While improved genetics have contributed greatly to increasing corn productivity over the last 70 years, other factors also played a role. Duvick [5] has noted that corn productivity per plant has not changed much over the last few decades, suggesting that, under favorable conditions, the efficiency of photosynthesis for corn (as a C4 plan) has not improved. If so, what is the source of corn productivity growth? Duvick [5] argued that most of the historical increases in US corn yields are due to increases in plant density. Thus, corn productivity gains have come from the interactions between the plant and its environment, along with improvements in farm management and cultural practices. Over the years, new corn hybrids have been selected to be more resistant to lodging and more tolerant of biotic stress (pest damage, weed competition, disease) and abiotic stress (adverse weather, poor soil conditions). These genetic changes have interacted with improved management practices, including fertilizer use, irrigation, tillage system, weed control, pest management and crop rotation. Fertilizer applications remedy soil nutrient scarcity, as corn yield is very responsive to nitrogen [5]. When available, irrigation alleviates soil water scarcity and drought. Pest and weed populations can be (at least partially) controlled and suppressed by tillage, crop rotations and by the use of pesticides (insecticides and herbicides). Crop rotation had been used by farmers for centuries to reduce pest and weed infestation and to restore soil fertility [19, 20, 21].

The hypothesis that management and genetic biotechnology interacted in generating recent corn productivity gains have been investigated by Chavas and Shi [22] and Chavas et al. [23]. They found evidence of the important role of management and of interaction effects between technology and management. First, they documented how biotechnology has been a major driver of improved corn productivity over the last decade. They also explored how the benefit of GE traits can vary with agro-climatic conditions. Second, they showed how GE hybrids provide enhanced control of pest damages, thus reducing exposure to both risk and downside risk (the provability of facing low yields). Reducing risk exposure is a major part of the benefits of GE technology [24]. Importantly these GE benefits can go beyond the farm if the suppression of pest population is regional [25]. Third, Chavas and Shi [22] and Chavas et al. [23] showed how crop rotation and GE technology provide alternative ways to control pest populations, indicating that they behave as substitutes in the corn production process. Fourth, they reported the presence of synergy between biotechnology and plant density as they affect corn productivity. By improving pest control, GE hybrids make it possible to obtain greater productivity from higher plant density, evidence that the observed growth in corn productivity has been the outcome of important synergies between genetics and improved management.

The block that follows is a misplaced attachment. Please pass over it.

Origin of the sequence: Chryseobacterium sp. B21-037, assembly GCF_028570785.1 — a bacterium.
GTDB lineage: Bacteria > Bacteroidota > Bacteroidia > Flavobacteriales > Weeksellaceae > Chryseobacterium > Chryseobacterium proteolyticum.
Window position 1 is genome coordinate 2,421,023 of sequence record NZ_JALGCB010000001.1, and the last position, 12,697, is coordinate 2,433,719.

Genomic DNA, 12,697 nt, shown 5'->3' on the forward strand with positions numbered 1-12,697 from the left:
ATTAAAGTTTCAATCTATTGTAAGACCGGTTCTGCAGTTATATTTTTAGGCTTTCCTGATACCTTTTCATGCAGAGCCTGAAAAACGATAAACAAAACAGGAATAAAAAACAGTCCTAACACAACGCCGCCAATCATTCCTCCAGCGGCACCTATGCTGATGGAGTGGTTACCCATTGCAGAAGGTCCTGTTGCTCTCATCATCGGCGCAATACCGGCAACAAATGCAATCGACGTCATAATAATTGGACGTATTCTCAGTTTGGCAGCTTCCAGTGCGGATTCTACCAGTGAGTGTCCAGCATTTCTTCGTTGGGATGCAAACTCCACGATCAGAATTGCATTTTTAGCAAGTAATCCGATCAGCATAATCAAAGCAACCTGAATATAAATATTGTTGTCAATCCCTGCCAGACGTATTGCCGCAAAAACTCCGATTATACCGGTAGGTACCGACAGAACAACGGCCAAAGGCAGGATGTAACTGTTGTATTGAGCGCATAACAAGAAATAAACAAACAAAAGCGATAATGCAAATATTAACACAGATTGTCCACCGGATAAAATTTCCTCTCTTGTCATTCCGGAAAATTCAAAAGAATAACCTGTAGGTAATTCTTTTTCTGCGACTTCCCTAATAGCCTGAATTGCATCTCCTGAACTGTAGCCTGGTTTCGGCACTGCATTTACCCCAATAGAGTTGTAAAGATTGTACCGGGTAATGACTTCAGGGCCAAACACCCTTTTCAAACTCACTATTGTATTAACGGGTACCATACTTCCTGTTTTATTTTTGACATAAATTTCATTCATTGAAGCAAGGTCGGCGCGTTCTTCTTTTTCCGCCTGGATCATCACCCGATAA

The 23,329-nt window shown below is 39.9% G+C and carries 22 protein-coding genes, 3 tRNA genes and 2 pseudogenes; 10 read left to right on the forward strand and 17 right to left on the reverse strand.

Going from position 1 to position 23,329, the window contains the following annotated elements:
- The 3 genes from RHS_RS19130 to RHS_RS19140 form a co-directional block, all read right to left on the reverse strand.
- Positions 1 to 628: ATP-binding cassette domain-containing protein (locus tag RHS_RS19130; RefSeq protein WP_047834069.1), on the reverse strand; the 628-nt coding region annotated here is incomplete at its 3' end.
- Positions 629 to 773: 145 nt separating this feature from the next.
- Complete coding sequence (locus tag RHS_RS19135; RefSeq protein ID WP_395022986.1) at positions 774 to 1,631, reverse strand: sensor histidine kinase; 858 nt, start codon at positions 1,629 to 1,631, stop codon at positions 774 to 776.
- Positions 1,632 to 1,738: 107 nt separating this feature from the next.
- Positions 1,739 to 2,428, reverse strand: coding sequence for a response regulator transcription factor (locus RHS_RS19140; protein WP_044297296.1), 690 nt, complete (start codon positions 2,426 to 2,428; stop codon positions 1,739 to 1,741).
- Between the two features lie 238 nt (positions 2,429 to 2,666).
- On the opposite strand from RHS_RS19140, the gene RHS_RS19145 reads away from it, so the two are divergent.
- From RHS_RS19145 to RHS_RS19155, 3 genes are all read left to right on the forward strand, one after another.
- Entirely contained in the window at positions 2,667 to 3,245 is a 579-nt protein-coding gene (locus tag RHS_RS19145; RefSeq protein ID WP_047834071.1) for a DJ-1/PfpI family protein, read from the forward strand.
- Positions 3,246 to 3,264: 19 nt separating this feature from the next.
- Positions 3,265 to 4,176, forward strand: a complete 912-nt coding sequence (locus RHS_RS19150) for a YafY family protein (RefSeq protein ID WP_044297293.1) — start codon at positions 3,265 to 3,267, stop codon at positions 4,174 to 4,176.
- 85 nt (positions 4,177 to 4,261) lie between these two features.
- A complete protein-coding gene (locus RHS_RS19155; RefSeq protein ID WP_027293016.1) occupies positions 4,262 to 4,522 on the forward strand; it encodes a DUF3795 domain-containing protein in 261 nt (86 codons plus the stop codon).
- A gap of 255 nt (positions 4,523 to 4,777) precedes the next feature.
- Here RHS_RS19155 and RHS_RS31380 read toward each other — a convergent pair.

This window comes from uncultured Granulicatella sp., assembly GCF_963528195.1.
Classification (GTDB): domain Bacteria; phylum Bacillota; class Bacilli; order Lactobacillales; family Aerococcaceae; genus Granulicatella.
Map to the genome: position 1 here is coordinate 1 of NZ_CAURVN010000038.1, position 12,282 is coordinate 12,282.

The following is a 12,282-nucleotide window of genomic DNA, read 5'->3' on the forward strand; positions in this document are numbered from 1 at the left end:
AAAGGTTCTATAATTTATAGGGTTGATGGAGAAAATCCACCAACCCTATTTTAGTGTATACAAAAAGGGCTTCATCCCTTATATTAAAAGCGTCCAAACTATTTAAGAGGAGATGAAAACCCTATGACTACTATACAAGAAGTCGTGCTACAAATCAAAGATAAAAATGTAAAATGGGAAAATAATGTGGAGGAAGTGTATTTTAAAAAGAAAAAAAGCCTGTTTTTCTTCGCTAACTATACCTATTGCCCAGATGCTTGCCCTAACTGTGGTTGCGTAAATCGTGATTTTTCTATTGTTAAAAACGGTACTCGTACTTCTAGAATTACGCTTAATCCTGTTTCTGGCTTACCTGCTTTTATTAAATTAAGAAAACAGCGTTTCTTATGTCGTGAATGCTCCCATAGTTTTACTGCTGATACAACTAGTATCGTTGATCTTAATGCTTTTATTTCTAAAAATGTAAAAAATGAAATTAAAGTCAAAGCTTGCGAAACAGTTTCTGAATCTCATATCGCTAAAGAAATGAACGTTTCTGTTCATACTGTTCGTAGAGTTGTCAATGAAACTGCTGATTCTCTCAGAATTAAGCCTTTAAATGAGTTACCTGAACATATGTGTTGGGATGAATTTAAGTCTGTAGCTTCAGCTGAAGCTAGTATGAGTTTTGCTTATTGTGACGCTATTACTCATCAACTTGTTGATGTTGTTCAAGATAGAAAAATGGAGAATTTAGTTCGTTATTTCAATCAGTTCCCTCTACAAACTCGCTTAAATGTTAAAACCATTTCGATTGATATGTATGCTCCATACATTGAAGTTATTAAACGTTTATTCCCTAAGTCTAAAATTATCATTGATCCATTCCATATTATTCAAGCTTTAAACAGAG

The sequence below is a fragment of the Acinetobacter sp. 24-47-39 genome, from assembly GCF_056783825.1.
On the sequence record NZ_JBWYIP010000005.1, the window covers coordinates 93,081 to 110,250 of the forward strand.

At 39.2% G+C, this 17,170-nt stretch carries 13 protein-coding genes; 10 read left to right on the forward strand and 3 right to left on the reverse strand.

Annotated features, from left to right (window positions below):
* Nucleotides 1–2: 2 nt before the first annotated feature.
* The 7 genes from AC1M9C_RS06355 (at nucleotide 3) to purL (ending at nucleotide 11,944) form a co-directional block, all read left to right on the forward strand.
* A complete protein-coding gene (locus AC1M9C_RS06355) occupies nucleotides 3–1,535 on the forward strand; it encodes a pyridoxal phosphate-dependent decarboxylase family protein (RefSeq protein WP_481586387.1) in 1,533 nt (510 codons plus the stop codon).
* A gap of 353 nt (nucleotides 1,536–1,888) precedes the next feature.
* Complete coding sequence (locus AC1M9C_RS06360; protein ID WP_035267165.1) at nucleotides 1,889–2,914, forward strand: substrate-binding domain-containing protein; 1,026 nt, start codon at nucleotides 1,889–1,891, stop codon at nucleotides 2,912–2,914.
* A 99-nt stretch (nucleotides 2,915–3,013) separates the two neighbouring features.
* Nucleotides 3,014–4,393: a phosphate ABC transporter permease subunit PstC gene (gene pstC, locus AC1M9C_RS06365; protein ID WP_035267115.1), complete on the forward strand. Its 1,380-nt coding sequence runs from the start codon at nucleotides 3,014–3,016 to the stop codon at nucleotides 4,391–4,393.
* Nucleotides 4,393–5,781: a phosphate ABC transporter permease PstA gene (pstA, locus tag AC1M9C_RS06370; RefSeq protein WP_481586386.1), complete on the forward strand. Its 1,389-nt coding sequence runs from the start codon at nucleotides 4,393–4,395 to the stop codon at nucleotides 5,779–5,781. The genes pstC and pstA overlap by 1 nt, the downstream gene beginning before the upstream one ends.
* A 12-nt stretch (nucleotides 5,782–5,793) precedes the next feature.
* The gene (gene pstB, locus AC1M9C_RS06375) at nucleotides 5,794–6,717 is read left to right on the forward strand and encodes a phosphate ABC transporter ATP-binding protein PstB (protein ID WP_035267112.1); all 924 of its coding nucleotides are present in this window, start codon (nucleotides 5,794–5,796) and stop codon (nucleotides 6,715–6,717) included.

4. Corn markets